The deep sensory stimulation from this position allows them to become more aware of their hands and arms attached to their body. I could go on and on about how great tummy time is here, but just read my full post on The Benefits of Tummy Time and How to Get Your Baby to Enjoy It.
Not only can you use the belly down position to strengthen the arms, but it is a great position to use the hands for grasping play. Your baby probably won’t be able to use their hands while on their belly flat on the ground. However, if they are propped up on a Boppy or pillow, they should have a much easier time getting their hands free to grasp while thier upper body is still supported.
Try laying them across a Boppy with the pillow underneath their stomach. This will allow them to push their head and shoulders up and reach with their hands.
Changing positions can be great for a baby to start seeing the world from a different view. Instead of always laying on their backs, now they have a little more control and can maintain upright positions.
Your baby may start being able to sit up by themselves, using their hands as a support, toward the later end of this monthly range. For the 3-5 month old who still cannot support themselves, there are a variety of ways to keep your child in an upright seated position.
Try the following positions for sitting them up:
- With your knees raised, holding them against your thighs on an incline
- Seated in a Fisher-Price Sit-Me-Up
- Sitting them propped up against a Boppy or corner couch cushion
- Sitting behind them, holding at their trunk, waist, hips, or thighs.
The Sit-me-up is best for younger babies (2-4 months) because it gives them a lot of support for sitting. However, this device won’t help to improve their trunk strength or really help them learn to sit up on their own as quickly.
Your own hands are the best support for baby because you can place them on different parts of thier body. Placing your hands higher on their waist and trunk gives them more help and doesn’t work on their balance as much. Bringing your hands down further to their hips and legs, as they need less and less support, will challenge and strengthen their trunk muscles.
Related Post: How to Play with and Stimulate your Newborn
Here are some of my favorite toys (Occupational Therapist Recommended) to use for fine motor skills at this age range. They offer a variety of textures and sounds and are properly sized for little hands to grab.
Sensory Teether Toy
This sensory teether toy is particularly one of my favorites for the little ones. It easily allows your infant to grasp it and chew at the same time, working on his fine motor skills (grasping) and hand eye coordination (bringing it to his mouth), as well as satisfying his oral sensory (teething) needs.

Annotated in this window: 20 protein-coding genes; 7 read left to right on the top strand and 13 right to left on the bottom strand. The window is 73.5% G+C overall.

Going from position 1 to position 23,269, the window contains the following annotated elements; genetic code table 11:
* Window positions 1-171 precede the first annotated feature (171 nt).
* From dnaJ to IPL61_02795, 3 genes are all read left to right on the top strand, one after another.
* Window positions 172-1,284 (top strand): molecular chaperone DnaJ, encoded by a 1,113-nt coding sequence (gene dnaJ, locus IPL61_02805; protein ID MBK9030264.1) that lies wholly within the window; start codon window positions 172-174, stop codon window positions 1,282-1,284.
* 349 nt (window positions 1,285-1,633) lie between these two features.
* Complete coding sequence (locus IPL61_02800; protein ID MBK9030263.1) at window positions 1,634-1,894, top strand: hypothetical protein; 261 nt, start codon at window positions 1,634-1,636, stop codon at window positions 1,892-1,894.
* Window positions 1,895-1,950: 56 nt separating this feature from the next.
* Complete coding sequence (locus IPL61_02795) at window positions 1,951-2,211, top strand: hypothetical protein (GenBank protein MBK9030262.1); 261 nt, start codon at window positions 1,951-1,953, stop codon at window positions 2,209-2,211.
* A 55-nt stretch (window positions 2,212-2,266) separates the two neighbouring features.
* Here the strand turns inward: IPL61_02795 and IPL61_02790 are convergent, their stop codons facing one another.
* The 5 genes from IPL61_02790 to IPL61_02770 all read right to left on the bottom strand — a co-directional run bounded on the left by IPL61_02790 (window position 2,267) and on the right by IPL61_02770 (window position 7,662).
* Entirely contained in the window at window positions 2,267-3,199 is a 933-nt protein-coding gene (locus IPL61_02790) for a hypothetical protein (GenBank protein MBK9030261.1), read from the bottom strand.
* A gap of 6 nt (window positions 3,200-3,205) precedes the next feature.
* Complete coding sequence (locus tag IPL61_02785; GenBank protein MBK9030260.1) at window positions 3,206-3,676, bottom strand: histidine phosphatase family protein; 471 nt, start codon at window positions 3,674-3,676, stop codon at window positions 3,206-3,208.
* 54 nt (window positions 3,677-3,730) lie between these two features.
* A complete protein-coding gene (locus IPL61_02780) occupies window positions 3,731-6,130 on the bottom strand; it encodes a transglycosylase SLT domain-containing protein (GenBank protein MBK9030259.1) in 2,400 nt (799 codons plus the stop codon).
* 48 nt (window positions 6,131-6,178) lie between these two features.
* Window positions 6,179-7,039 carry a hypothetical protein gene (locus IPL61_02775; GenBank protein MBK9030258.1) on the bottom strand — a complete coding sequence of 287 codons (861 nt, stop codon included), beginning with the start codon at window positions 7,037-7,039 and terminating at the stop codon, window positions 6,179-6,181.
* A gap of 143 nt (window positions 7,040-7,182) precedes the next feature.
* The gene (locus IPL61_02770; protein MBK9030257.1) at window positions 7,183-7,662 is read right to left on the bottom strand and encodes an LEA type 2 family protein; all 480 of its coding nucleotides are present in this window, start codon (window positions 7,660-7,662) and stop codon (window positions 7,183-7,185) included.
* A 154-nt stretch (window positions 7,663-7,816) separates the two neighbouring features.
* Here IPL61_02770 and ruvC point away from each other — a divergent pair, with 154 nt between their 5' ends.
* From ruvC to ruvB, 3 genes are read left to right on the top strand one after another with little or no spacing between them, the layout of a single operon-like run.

These little crinkle books could keep my daughter occupied all day long. When they start to grasp around 3 months, they’ll love the sensory (auditory and tactile) feedback it provides and also love turning the pages.
O-Balls and O-Ball shakers
There are so many holes in the O-Balls and O-Ball shakers that are perfect for little hands to grab and move. This one is a great toy because it has a rattle which allows baby to start learning cause and effect (that he can grab and shake a toy and it will make noise).
Plush Musical toy
This is a soft plush toy that combines bright colors, textures, and music to stimulate the senses. It has the crinkle texture which babies love to feel and hear, musical sounds, as well as dangling parts to chew on and manipulate. It’s really an all-in-one toy!
Rattle and Teething Toy
This grasping rattle and teether makes it easy for baby to stick their little fingers and hands in to grab a part of the toy. They’ll love to grab hold of it and bring it to their mouth.
Click Clack Ball Toy
Another great toy, this ball easily lets your child grasp the hooks and even twist them when he’s ready to do that. There are beads inside so the baby’s hearing will be stimulated and the hooks are easy for your baby to chew on.
Just a standard rattle will always do the trick. As they get later in this developmental range, 5-6 months, they should be able to grasp these and start understanding if they shake it, they will make noise.